// going to loop over that and populate the List that we created earlier
    jsonResponse['message'].forEach((dogImageUrl) => dogs.add(dogImageUrl));

    // and return the data, this will fulfil the Future as complete
    return dogs;

  // Time to render some UI! The build method in Flutter widgets behaves very
  // similarly to the render method on React components, Dart loves to be strict,
  // so we need to explicitly declare that we are overriding this method from
  // the StatelessWidget class that MyRandomDogsApp extends
  Widget build(BuildContext context) {
    return MaterialApp(
      title: 'Random Dogs',
      home: Scaffold(
        appBar: AppBar(title: Text('Random Dogs Demo')),

        // FutureBuilders is a nice Flutter widget that can dynamically
        // return content based on the snapshot of a Future, in this case,
        // our Future is provided by the getDogs function that we defined above
        body: FutureBuilder(
          future: getDogs(),
          builder: (BuildContext context, AsyncSnapshot snapshot) {

            // here is where we can build UI based on what we have received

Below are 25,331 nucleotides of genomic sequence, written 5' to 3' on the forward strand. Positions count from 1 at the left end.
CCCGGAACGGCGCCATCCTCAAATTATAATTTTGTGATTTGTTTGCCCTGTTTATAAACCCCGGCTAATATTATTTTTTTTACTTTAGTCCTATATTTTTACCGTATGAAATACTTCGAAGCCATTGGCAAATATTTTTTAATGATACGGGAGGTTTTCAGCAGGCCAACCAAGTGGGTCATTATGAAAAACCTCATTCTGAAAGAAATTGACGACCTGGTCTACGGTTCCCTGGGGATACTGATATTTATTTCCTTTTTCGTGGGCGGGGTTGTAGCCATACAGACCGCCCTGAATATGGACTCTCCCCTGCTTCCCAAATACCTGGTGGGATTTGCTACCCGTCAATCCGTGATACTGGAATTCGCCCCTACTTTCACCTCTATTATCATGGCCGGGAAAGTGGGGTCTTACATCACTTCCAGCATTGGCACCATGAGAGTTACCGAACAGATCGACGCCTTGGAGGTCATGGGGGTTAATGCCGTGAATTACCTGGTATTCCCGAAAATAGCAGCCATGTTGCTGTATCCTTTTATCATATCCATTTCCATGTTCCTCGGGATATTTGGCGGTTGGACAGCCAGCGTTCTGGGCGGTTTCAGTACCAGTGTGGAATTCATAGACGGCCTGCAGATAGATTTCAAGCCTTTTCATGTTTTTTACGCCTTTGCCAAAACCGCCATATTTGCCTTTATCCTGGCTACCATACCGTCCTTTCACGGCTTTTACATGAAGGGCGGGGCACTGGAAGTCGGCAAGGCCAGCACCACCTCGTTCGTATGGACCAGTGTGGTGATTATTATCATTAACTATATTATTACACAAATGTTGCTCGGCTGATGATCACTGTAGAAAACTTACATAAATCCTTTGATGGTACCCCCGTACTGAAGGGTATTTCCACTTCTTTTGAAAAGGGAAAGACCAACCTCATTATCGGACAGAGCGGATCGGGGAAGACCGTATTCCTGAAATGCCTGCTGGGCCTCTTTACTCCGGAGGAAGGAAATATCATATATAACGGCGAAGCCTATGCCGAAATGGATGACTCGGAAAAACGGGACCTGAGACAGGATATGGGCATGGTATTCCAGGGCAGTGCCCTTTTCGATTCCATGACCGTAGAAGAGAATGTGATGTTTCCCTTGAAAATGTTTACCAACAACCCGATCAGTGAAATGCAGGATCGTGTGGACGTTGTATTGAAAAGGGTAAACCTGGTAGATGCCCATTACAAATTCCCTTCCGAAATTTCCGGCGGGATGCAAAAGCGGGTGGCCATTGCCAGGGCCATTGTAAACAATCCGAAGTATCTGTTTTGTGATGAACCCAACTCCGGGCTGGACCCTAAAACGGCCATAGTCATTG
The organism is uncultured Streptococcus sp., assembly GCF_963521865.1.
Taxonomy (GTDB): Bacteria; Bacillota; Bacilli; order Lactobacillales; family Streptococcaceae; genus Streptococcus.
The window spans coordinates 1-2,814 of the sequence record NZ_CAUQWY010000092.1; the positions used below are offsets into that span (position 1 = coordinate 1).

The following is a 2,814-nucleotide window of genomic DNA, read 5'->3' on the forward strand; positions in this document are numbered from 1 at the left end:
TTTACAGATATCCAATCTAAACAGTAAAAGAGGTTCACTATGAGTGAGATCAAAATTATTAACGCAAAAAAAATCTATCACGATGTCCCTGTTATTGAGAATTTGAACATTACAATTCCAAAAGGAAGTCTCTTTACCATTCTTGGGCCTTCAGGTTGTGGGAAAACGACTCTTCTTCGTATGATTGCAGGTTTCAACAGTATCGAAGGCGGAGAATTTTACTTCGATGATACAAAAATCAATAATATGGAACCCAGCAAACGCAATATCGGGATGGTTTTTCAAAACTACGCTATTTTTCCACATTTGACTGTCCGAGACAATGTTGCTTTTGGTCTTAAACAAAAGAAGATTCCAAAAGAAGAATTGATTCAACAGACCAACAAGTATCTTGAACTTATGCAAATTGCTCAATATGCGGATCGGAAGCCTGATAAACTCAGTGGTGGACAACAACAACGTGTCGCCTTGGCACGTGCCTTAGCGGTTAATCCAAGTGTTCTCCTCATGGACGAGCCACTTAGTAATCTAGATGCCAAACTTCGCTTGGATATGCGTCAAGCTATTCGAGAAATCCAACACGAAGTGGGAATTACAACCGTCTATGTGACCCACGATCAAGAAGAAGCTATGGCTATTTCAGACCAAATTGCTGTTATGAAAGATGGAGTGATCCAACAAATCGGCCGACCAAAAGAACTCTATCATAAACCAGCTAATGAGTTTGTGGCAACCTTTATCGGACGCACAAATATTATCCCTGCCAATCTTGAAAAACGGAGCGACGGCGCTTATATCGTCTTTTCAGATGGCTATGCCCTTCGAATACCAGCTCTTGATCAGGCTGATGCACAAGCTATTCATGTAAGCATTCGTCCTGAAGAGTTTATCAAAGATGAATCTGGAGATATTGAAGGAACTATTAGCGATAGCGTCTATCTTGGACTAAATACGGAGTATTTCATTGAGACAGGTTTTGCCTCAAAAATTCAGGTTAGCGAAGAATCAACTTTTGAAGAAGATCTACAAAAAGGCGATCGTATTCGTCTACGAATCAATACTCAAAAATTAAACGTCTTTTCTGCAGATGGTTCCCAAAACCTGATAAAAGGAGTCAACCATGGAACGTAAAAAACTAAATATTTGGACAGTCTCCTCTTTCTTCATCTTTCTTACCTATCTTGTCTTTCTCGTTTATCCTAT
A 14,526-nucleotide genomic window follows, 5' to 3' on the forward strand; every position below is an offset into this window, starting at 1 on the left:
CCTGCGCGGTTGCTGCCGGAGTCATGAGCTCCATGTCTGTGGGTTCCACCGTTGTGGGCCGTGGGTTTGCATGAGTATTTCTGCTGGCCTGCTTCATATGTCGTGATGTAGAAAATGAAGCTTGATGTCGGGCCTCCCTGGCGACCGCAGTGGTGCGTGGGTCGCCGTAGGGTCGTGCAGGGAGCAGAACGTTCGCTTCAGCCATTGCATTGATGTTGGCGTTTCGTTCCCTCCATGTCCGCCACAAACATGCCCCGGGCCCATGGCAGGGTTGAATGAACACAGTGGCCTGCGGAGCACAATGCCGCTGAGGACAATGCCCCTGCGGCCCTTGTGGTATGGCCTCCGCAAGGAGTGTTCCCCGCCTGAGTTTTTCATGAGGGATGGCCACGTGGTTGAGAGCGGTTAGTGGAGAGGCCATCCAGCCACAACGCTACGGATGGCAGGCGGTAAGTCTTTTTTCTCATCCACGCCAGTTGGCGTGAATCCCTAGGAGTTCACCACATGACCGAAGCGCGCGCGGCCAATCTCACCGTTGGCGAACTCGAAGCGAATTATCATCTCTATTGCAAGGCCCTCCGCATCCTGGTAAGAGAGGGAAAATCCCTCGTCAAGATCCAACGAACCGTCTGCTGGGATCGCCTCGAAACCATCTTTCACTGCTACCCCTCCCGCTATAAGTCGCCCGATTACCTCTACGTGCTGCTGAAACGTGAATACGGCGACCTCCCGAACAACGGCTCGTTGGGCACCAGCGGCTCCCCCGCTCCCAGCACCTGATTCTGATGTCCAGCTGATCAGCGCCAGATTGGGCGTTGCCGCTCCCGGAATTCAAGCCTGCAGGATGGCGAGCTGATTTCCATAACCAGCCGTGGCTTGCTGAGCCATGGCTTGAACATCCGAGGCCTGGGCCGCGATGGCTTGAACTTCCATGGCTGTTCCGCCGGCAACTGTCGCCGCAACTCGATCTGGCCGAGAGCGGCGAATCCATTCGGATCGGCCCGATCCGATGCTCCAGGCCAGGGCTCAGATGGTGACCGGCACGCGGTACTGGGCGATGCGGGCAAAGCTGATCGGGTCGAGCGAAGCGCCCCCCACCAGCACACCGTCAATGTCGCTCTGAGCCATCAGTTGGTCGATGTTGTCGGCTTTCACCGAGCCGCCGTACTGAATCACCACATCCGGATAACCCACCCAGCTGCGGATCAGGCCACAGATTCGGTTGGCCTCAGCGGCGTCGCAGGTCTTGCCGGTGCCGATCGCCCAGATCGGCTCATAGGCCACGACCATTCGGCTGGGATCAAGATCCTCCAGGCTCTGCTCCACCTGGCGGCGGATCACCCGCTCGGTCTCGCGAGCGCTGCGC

// from getDogs. The below code should be fairly self explanatory,
            // feel free to print(snapshot) in this area and you can take a
            // peek at everything you have access to inside of the snapshot
            switch (snapshot.connectionState) {

              // for all of these cases, just show a spinner
              case ConnectionState.none:
              case ConnectionState.waiting:
              case ConnectionState.active:
                return Center(child: CircularProgressIndicator());

                // if we're complete, show me some dogs 🐕
              case ConnectionState.done:

                // return a ListView.builder, which is basically a fancy
                // more efficient ListView
                return ListView.builder(

                  // for performance reasons, tell the view how many
                  // list items it should expect
                  itemCount: snapshot.data.length,

                  // now the cool part, render out all of your dogs
                  itemBuilder: (BuildContext context, int index) {
                    return Card(
                      child: Image(
                        image: NetworkImage(snapshot.data[index]),

The end result should look something like this!

Animation of app demo

Pretty cool right? You should be able to copy and paste the code from above directly into a new application starter and have a play around. If you have an easier time reading code that isn’t littered with my comments you can checkout a clean version on my github here.

Was this pretty cool, or am I barking up the wrong tree? Did I explain something totally wrong? Let me know. We’re all learning together (Flutter is still in beta after all!) so I’m open to any thoughts or feedback.

Until next time, be nice to your neighbors and try to build something fun!